Civic Technology for Social Innovation

A Systematic Literature Review

Abstract

The recent surge of investment in Civic Technologies represents a unique opportunity to realize the potential of Information and Communication Technologies (ICTs) for improving democratic participation. In this review, we study what technologies are proposed and evaluated in the academic literature for such goal. We focus our exploration on how civic technology is used in the collaborative creation of solutions for social issues and innovations for public services (i.e., social innovation). Our goal is to provide researchers, designers, and practitioners a starting point to understand both the academic state of the art and the existing opportunities for ICT in a democracy.

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Notes

  1. 1.

    For more, see http://www.slideshare.net/knightfoundation/knight-civictech

  2. 2.

    For a discussion on the term, see https://medium.com/@emilydshaw/debugging-democracy-bfa68e37967b

  3. 3.

    Defining social innovation: https://www.gsb.stanford.edu/faculty-research/centers-initiatives/csi/defining-social-innovation

  4. 4.

    Transparency and Open Government declaration: https://obamawhitehouse.archives.gov/the-press-office/transparency-and-open-government

  5. 5.

    The full data set of articles can be accessed at https://goo.gl/gJ1nnb

  6. 6.

    The full list of pre-selected articles, along with the justification of exclusion, is available at https://goo.gl/gJ1nnb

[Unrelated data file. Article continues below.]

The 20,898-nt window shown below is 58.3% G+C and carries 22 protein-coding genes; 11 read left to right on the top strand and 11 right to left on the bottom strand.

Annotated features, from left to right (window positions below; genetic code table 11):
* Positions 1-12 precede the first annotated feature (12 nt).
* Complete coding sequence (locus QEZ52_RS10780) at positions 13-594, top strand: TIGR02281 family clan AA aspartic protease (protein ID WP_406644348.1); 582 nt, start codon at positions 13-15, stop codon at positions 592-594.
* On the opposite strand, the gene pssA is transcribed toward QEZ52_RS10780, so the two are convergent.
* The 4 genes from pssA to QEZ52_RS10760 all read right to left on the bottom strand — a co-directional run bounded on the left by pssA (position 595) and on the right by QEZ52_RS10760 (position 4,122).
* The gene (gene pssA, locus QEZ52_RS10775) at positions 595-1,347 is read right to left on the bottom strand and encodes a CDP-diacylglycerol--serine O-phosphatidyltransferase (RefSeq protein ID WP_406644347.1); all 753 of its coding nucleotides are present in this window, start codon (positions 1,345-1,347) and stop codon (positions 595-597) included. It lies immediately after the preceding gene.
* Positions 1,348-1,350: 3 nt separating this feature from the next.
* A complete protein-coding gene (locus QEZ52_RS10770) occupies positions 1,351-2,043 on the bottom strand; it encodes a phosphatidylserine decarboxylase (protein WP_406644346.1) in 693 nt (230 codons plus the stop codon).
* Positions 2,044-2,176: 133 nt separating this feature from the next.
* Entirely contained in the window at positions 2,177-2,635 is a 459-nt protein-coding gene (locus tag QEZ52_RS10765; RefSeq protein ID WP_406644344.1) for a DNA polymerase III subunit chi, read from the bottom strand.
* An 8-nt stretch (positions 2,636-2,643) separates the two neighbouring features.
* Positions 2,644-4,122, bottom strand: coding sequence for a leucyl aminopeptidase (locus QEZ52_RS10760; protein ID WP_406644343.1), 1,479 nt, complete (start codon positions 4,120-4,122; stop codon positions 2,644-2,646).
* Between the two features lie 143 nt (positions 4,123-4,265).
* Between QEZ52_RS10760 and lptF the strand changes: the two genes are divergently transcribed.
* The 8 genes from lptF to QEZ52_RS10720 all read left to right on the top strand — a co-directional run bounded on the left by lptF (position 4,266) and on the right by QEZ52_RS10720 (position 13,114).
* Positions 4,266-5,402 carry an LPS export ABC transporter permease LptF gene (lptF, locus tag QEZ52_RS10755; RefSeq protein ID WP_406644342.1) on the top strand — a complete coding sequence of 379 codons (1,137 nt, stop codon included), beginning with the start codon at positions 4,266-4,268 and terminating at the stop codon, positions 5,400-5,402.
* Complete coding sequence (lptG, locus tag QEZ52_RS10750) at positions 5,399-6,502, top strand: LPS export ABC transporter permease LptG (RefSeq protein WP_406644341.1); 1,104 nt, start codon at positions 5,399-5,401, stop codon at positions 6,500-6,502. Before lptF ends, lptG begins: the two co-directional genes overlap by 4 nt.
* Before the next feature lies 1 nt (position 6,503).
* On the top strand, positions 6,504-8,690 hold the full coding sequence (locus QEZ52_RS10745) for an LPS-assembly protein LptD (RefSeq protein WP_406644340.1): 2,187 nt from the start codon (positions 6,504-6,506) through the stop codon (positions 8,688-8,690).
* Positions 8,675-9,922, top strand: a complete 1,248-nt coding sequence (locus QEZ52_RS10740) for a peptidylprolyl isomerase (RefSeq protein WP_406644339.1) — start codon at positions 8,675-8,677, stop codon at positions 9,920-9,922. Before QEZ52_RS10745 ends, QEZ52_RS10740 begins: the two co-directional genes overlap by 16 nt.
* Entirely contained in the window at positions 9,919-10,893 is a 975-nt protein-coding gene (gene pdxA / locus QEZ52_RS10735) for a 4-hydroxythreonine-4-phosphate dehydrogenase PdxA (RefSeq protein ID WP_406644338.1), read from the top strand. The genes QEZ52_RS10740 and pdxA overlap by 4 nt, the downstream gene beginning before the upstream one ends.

7. 7.

    An interactive web site to navigate through all 35 articles in our study is available at https://participa.org.py/civic-technologies

  8. 8.

    Participatory democracy is a democratic model that envisions the broad participation of citizens in “their self-governance” (Pateman 2012)

  9. 9.

    http://maps.google.com

  10. 10.

    http://openstreetmap.org

  11. 11.

    Geographic Information Systems (GIS): a system used to report and display spatial and geographical information (Tomlin 1990)

  12. 12.

    See http://ideas.pbnyc.org/

  13. 13.

    See https://www.participatorybudgeting.org/mapping-data-driven-community-decisions/

  14. 14.

    http://www.opengovpartnership.org/

  15. 15.

    We use the OECD definition, “innovation in the public sector refers to significant improvements to public administration and/or services”. In this case, we refer to the involvement of citizens in the processes that lead to this kind of improvements. For more, see http://www.oecd.org/gov/innovative-government/a-framework-for-public-sector-innovation.htm

  16. 16.

    https://www.challenge.gov

  17. 17.

    https://vallejopb.appcivist.org

  18. 18.

    Participatory budgeting often features several phases of proposal development, where volunteer residents spend several months researching, discussing and deliberating on project proposals, before reaching the final voting phase

  19. 19.

    https://www.fixmystreet.com/

  20. 20.

    http://tictec.mysociety.org/

  21. 21.

    http://cirn.wikispaces.com

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Acknowledgements

The authors thank Dr. Brandie Nonnecke and Dr. Tanja Aitamurto for their generous collaboration as experts in the Delphi process of the study. This work was supported by CONACYT, Paraguay through the program PROCIENCIA and resources from the Fund for the Excellence in Education and Research (FEEI by its Spanish acronym).

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Correspondence to Jorge Saldivar.

Appendix A: Selected Studies

Appendix A: Selected Studies